StepStone buys in VC strip sale with double unicorn exposure

Primary Venture Partners ran the secondaries process to generate liquidity for limited partners in its first fund.

Primary Venture Partners has completed a $95 million strip sale to StepStone Group, generating liquidity for limited partners in its first fund, affiliate title Venture Capital Journal has learned.

Given the age of the fund and the lack of visibility about when the M&A and IPO markets will rebound, Primary decided to take some money off the table. It sold 30 percent of its ownership in PVP Fund I, which closed on $61.4 million in 2015.

Photo of Brad Svrluga, Primary Venture Partners co-founder and a general partner
Brad Svrluga, Primary Venture Partners

“Our job is to send money back to the pensioners, endowments and foundations we manage money for,” said Brad Svrluga, co-founder and general partner of the New York firm, which has about $1 billion under management. “These people rely on the liquidity.”

New York State Common Retirement Fund is the only disclosed LP for Fund I. Investors known to be in other Primary funds include Boston Children’s Hospital Trust, Memorial Hermann Foundation, the Sobrato Family Foundation, StepStone and Vintage Investment Partners.

New York Common, which contributed nearly $34 million to Fund I, reported in March last year that it had received distributions of nearly $40 million, which works out to a DPI multiple of 1.17x. The pension said the total value of Fund I was about $221 million, for a TVPI multiple of 6.51x.

Svrluga, who declined to comment on the details of Fund I’s performance, said: “If it never delivers another dime, it will be a good fund. We think it’s going to deliver three to five times more than it has already delivered and, empirically, so do the folks at StepStone”.

The venture business has been in an exit drought for the last couple of years and there is no guarantee that there will be a significant improvement this year or next. “If it takes five years to generate a ton more liquidity, that may well be fine for StepStone because they just started the clock ticking, but that puts me 13 years out,” Svrluga said. “And that’s not my job. My job is to deliver the whole damn thing back in 10-12 years.”

Fund I, which invested in a total of 25 companies, continues to hold stakes in 19 of them, including seven that are “true long-term value drivers”, Svrluga noted.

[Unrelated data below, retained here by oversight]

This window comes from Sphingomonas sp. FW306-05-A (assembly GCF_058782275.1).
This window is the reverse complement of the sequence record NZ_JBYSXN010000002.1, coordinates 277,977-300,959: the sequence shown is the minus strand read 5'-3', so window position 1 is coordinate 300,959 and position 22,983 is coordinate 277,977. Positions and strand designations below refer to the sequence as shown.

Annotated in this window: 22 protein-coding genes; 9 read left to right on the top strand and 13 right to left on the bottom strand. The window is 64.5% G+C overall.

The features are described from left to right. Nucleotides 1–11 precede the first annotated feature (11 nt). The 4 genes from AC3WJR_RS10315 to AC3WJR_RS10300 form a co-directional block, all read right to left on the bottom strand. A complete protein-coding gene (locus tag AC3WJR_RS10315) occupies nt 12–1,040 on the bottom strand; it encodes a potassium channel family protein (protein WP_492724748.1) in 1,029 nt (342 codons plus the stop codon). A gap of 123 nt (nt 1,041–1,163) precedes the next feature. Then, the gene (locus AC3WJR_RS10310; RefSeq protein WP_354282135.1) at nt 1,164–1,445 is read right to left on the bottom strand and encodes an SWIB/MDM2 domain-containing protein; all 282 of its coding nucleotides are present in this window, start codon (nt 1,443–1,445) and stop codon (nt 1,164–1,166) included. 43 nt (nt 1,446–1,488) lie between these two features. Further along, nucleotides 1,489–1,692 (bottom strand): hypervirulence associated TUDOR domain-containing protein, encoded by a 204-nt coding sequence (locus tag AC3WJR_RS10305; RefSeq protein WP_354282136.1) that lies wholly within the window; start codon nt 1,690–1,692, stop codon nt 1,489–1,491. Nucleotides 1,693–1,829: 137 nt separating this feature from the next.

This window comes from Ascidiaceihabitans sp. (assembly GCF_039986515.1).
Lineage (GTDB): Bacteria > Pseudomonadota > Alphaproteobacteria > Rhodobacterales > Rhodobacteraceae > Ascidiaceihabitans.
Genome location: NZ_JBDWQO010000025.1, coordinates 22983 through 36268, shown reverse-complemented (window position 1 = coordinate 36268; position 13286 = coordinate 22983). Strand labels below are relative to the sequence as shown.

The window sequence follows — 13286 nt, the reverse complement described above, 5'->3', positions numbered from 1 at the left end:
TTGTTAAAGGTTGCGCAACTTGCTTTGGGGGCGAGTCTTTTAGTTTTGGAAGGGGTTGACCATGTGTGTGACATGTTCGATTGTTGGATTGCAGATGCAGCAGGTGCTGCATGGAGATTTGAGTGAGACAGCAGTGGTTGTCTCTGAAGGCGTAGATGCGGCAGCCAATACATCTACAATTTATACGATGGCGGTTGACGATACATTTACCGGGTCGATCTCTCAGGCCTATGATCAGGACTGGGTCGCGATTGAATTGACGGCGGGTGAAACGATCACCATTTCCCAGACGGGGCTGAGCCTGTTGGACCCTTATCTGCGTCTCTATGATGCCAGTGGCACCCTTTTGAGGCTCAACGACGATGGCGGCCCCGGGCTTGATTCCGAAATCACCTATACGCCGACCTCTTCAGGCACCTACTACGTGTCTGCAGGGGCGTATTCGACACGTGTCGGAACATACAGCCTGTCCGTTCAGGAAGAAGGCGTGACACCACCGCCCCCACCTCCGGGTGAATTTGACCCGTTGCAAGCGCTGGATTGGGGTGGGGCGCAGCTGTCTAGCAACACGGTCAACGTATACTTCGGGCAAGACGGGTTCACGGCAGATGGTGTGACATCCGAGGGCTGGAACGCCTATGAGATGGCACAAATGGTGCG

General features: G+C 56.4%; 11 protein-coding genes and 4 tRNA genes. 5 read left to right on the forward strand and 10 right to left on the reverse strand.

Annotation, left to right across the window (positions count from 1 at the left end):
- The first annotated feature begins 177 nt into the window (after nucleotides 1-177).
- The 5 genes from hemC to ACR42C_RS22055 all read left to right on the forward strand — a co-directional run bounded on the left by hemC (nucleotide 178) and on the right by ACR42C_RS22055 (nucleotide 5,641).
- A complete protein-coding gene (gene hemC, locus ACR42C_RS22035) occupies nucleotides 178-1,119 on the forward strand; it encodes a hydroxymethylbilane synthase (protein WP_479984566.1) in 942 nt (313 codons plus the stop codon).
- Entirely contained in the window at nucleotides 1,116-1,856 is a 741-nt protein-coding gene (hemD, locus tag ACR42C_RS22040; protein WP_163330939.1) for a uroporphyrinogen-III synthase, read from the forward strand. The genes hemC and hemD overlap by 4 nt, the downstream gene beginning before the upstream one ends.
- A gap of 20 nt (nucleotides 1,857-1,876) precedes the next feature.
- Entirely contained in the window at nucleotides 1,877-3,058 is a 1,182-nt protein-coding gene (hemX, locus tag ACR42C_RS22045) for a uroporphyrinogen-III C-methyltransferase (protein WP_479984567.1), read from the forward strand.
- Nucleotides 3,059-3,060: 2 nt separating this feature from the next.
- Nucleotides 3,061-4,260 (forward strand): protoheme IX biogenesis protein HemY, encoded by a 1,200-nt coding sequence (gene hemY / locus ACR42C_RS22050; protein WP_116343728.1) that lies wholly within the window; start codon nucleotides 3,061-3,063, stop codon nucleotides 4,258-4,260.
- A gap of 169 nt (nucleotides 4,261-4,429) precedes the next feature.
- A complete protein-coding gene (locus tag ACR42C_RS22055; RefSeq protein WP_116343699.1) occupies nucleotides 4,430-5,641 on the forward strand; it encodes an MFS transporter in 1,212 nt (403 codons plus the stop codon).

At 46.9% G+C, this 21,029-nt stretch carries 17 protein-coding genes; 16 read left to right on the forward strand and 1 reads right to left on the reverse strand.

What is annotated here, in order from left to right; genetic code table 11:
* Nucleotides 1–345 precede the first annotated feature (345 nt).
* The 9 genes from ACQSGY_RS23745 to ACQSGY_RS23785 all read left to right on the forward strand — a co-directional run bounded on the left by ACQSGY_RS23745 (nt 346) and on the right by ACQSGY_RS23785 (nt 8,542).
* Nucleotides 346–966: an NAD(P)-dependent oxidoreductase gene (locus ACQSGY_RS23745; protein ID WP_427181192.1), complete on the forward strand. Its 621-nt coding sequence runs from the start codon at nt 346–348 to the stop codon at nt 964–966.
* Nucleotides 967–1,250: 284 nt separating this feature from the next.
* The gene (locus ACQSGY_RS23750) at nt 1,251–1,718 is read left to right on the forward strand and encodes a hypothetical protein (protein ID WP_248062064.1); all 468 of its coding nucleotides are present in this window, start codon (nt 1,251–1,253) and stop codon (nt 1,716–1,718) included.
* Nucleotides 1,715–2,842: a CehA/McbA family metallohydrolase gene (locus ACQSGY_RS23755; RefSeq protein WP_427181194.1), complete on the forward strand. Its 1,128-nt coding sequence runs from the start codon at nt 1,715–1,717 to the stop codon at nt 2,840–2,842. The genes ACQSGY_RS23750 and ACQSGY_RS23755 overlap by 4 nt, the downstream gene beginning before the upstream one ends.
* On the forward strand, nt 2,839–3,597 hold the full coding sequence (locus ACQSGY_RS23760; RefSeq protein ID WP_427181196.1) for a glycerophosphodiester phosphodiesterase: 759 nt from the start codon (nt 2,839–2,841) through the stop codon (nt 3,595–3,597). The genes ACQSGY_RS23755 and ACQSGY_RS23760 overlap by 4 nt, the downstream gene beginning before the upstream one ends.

The portfolio includes at least two fintech unicorns: Alloy and Vestwell. Alloy, which describes itself as an “identity risk management company”, raised $52 million at a $1.55 billion valuation in September 2022, according to a TechCrunch report. Vestwell, a savings and investment platform, raised $125 million at a $1 billion valuation in December, according to a Bloomberg report.

Photo of Hunter Somerville, partner, StepStone Group
Hunter Somerville, StepStone Group

Until recently, many potential sellers were reluctant to complete deals, put off by the steep discounts being offered. Hunter Somerville, a partner at StepStone Group, said he is seeing more potential buyers coming in off the sidelines.

“As people have taken their medicine and have done discretionary markdowns, things have now mostly settled to a point where it’s time to consider it,” he said. “We’ve seen a pretty significant supply pick up over last two to three quarters.”

Somerville expects deal volume to grow this year. “What we’re seeing from GPs is that they are increasingly getting questions from their LPs around how they are going to get DPI higher,” he said. “More GPs are considering whether there are solutions like this that translate a high TVPI to a higher level of DPI.”

StepStone teamed up with Industry Ventures in December to complete a secondaries transaction for Group 11 of Los Angeles. They paid $20 million for 12 percent of the venture firm’s second fund. “The deal enabled investors in Group 11’s second fund (2015 vintage) to realise their positions partially or entirely,” Group 11 said in a statement. “Through this deal, participating Group 11 investors received a ~3x net cash on cash return, representing a 20 percent net IRR on their investment.”

Jefferies found “a notable increase in supply” in VC portfolios in 2023, which grew from about 8 percent to 12 percent of overall secondaries volume. Total secondaries volume hit $112 billion in 2023, up 4 percent from $108 billion in 2022. Sale of VC assets was muted as, “Buyer confidence in [VC] asset values remained low amidst the risk of down rounds in a challenging fundraising environment”, Jefferies wrote in its Global Secondary Market Review, January 2024.

StepStone did not disclose the size of the discount it received for the Primary deal. LPs’ VC portfolios were going for 68 cents on the dollar on the secondaries market last year compared to 91 cents for buyout portfolios, according to Jefferies.

“One of the challenges people may find in the market for these things is that there is a material bid-ask spread based on the expectations of the GP on one side and the purchaser on the other,” Svrluga told VCJ. “But I think the thing that drove [StepStone] to get comfortable with a discount that was really attractive to us is the fact that there are many very strong future value drivers in this portfolio.”